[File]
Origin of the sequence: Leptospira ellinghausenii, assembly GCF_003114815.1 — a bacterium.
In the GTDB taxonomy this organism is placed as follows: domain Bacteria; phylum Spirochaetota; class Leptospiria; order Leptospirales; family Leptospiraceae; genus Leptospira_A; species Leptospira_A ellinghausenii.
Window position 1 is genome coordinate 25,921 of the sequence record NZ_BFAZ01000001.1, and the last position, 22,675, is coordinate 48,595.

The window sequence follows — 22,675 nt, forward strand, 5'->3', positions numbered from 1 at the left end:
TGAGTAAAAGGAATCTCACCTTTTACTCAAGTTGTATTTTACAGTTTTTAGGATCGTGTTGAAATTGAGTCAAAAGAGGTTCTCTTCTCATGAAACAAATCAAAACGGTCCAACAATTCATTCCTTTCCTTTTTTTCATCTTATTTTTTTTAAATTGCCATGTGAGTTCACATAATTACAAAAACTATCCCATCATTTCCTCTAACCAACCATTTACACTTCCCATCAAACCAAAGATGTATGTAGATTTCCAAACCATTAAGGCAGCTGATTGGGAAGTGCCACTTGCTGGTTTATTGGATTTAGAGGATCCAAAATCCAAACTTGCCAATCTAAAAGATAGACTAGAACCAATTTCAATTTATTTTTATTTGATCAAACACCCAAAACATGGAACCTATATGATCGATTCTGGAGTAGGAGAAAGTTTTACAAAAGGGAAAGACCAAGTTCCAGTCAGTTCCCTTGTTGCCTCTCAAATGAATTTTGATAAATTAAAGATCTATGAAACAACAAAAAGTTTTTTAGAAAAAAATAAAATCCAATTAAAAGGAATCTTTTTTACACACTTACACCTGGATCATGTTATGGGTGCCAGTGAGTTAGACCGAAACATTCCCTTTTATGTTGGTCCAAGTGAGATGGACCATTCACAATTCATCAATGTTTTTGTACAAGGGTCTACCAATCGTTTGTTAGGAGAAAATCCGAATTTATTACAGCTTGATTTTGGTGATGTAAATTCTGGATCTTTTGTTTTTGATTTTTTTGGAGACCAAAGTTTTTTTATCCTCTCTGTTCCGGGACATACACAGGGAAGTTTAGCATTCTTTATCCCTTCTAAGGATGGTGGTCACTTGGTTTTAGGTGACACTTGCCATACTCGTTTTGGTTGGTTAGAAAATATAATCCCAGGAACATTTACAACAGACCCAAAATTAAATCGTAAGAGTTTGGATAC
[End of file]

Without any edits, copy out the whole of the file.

Origin of the sequence: Leptospira ellinghausenii, assembly GCF_003114815.1 — a bacterium.
In the GTDB taxonomy this organism is placed as follows: domain Bacteria; phylum Spirochaetota; class Leptospiria; order Leptospirales; family Leptospiraceae; genus Leptospira_A; species Leptospira_A ellinghausenii.
Window position 1 is genome coordinate 25,921 of the sequence record NZ_BFAZ01000001.1, and the last position, 22,675, is coordinate 48,595.

The window sequence follows — 22,675 nt, forward strand, 5'->3', positions numbered from 1 at the left end:
TGAGTAAAAGGAATCTCACCTTTTACTCAAGTTGTATTTTACAGTTTTTAGGATCGTGTTGAAATTGAGTCAAAAGAGGTTCTCTTCTCATGAAACAAATCAAAACGGTCCAACAATTCATTCCTTTCCTTTTTTTCATCTTATTTTTTTTAAATTGCCATGTGAGTTCACATAATTACAAAAACTATCCCATCATTTCCTCTAACCAACCATTTACACTTCCCATCAAACCAAAGATGTATGTAGATTTCCAAACCATTAAGGCAGCTGATTGGGAAGTGCCACTTGCTGGTTTATTGGATTTAGAGGATCCAAAATCCAAACTTGCCAATCTAAAAGATAGACTAGAACCAATTTCAATTTATTTTTATTTGATCAAACACCCAAAACATGGAACCTATATGATCGATTCTGGAGTAGGAGAAAGTTTTACAAAAGGGAAAGACCAAGTTCCAGTCAGTTCCCTTGTTGCCTCTCAAATGAATTTTGATAAATTAAAGATCTATGAAACAACAAAAAGTTTTTTAGAAAAAAATAAAATCCAATTAAAAGGAATCTTTTTTACACACTTACACCTGGATCATGTTATGGGTGCCAGTGAGTTAGACCGAAACATTCCCTTTTATGTTGGTCCAAGTGAGATGGACCATTCACAATTCATCAATGTTTTTGTACAAGGGTCTACCAATCGTTTGTTAGGAGAAAATCCGAATTTATTACAGCTTGATTTTGGTGATGTAAATTCTGGATCTTTTGTTTTTGATTTTTTTGGAGACCAAAGTTTTTTTATCCTCTCTGTTCCGGGACATACACAGGGAAGTTTAGCATTCTTTATCCCTTCTAAGGATGGTGGTCACTTGGTTTTAGGTGACACTTGCCATACTCGTTTTGGTTGGTTAGAAAATATAATCCCAGGAACATTTACAACAGACCCAAAATTAAATCGTAAGAGTTTGGATAC